Preparing Your Diversity Statement: A Commitment to Inclusive Teaching and Research

Amro El-Adle
University of Massachusetts Amherst
Abigail Rose Lindner
Abigail Lindner
Regent University                                

Diversity statements, in which candidates for academic positions are asked to write about their experiences and abilities to positively impact diversity, equity, and inclusion (DEI) efforts on campus and specifically in their own classes, have become widespread in the academic community. These statements represent an opportunity to highlight how candidates’ research, teaching, and service, or their own life experiences help them understand and support students from diverse backgrounds. In practice, these statements present a unique challenge, particularly for early-career candidates with nascent research topics or limited teaching opportunities. Moreover, the criteria for evaluating diversity statements are not universal.

For many private and public institutions of higher education across the country, particularly those operating in majority-minority communities, preparing students for a diversity of interactions with the people, environments, and world around them has become a central part of their teaching missions [1]. According to the 2020 racial and ethnic population estimates released by the U.S. Census Bureau, the nation is diversifying at a faster rate than demographers had predicted [2]. While the segment of the population identifying as White has gradually declined over the past few decades, the populations identifying as Black, Asian, and Hispanic have grown. Some projections suggest that by 2050, no single racial or ethnic group will constitute the majority of the U.S. population [2].

Many academic institutions thus seek to develop inclusive teaching practices amongst faculty, for whom a diversity statement serves as an increasingly important element of evaluation and potentially of distinction. To better understand the criteria by which institutions consider diversity and how job candidates may address them, we interviewed several academic guests with a variety of diversity-related training, research, and administrative experiences:

  • Dr. Amanda Jungels, Associate Director of the Center for Teaching Excellence, Rice University;
  • Dr. Norean Sharpe, Dean and Joseph H. and Maria C. Schwartz Distinguished Chair at the Tobin College of Business, St. John’s University;
  • Dr. Cole Smith, Dean of the College of Engineering and Computer Science, Syracuse University;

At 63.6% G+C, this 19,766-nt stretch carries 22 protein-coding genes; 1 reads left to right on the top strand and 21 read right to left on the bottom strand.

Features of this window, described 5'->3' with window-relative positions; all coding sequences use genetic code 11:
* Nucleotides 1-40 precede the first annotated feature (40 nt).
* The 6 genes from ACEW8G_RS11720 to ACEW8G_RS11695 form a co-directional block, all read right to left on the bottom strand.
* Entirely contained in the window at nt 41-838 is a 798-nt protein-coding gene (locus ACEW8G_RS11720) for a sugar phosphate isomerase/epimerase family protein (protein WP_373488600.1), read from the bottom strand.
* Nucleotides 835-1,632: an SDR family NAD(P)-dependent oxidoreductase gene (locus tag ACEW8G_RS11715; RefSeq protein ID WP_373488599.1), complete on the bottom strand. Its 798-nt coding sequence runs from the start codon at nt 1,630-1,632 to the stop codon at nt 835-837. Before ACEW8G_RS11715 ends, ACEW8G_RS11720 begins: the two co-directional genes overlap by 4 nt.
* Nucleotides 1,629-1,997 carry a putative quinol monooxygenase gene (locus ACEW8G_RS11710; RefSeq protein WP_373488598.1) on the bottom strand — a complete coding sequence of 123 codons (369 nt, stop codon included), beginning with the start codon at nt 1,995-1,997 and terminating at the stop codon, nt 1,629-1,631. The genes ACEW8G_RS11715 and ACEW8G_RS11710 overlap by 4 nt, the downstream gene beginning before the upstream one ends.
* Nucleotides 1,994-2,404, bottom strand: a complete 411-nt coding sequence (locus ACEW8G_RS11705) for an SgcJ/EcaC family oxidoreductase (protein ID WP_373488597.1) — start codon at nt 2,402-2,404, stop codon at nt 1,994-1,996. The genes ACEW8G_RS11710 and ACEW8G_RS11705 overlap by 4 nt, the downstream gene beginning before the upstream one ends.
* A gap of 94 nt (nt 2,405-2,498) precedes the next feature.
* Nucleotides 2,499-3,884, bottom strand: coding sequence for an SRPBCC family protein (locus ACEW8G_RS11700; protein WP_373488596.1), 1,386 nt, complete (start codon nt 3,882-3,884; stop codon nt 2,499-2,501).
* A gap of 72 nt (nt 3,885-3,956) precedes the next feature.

• Dr. Willem-Jan Van Hoeve, Carnegie Bosch Professor of Operations Research and Senior Associate Dean of Education at the Tepper School of Business, Carnegie Mellon University.

Defining Diversity and its Impact
Central to a successful diversity statement is developing a familiarity and depth of an institution’s definition of diversity. For candidates on the job market, investing time to learn about a school’s student body may yield a distinct advantage in both the diversity statement and the cover letter as part of the application. Dr. Smith recommends thinking about a diversity statement as a pyramidal structure: at its base, a candidate may take time to learn about the demographics of the student body, the university’s standing in the local community, and with indigenous peoples whose ancestral lands may be part of the university’s campus, as well as other DEI considerations particularly relevant to that institution. Continuing with the pyramidal analogy, Dr. Smith explained “Do [candidates] understand why [these issues are] important? Even better if [they] understand why [these questions are] important at Syracuse. And then as you go up... [how would candidates] see themselves as being a part of a solution to [these] problems?" In that vein, it is essential to acknowledge the specific values of the institution’s commitment to inclusion. For example, while the term diversity has become a catch-all to represent DEI issues more broadly, some schools also consider accessibility a key part of their mission. Identifying these details in a diversity statement indicates to the reader a concern for understanding the depth of the topic.

Although academic institutions often rely on metrics on race, ethnicity, and gender, restricting the definition of diversity to a set of surveyable factors may understate the depth of certain challenges. For many institutions of higher education, there is a focus not only on the outward appearance of diversity – for instance, in tabulating the growth of particular groups of students on campus – but also on the diversity of experience and thought that a university gains by encouraging representation in enrollment and hiring. Dr. Smith, an industrial engineer, provides an example of the diversity of thought that positively benefits the learning and solution-finding process:

You take non-engineers that jump into a problem and give a brilliant solution because they’re not thinking about it using all the same techniques that we normally use….[T]hey are so creative and they have a different way of approaching this….That’s actually what you’re trying to promote is a collection of people that think about problems from a fundamentally different point of view. So then when I teach a class, why is it that I want everybody to think about the problem exactly the way that I’m thinking about the problem. I have diversity of thought in my classroom. Why am I trying to quash that?

With increasing, surface-level diversities may come a deeper level of diversity in upbringing that influences how students learn and approach problems. Diversity, according to Dr. Van Hoeve of Carnegie Mellon, is partly about understanding that “...people have different cultural backgrounds. They may react differently in classroom settings... it’s not a matter of color or gender only.... [W]e try to create an atmosphere in the classroom that is inclusive.”

Inclusion, the “I” in the DEI acronym, often receives less attention than the leading “D”. Dr. Sharpe of St. John’s defines an inclusive classroom as one in which,

[We ask] how does a faculty member encourage class participation? ...[T]o be an inclusive, all students [should] feel that they’re participating, that they’re involved...[W]e look [for] faculty who have techniques... [to facilitate] a lot of interaction between the faculty member and the student. We want to hear about how do you involve students, how do you engage? And now of course, with COVID, we’re looking for experience with online teaching. [Whether using] chat rooms, blogs... [or] creating breakout rooms for the students before bringing them back together to the larger class.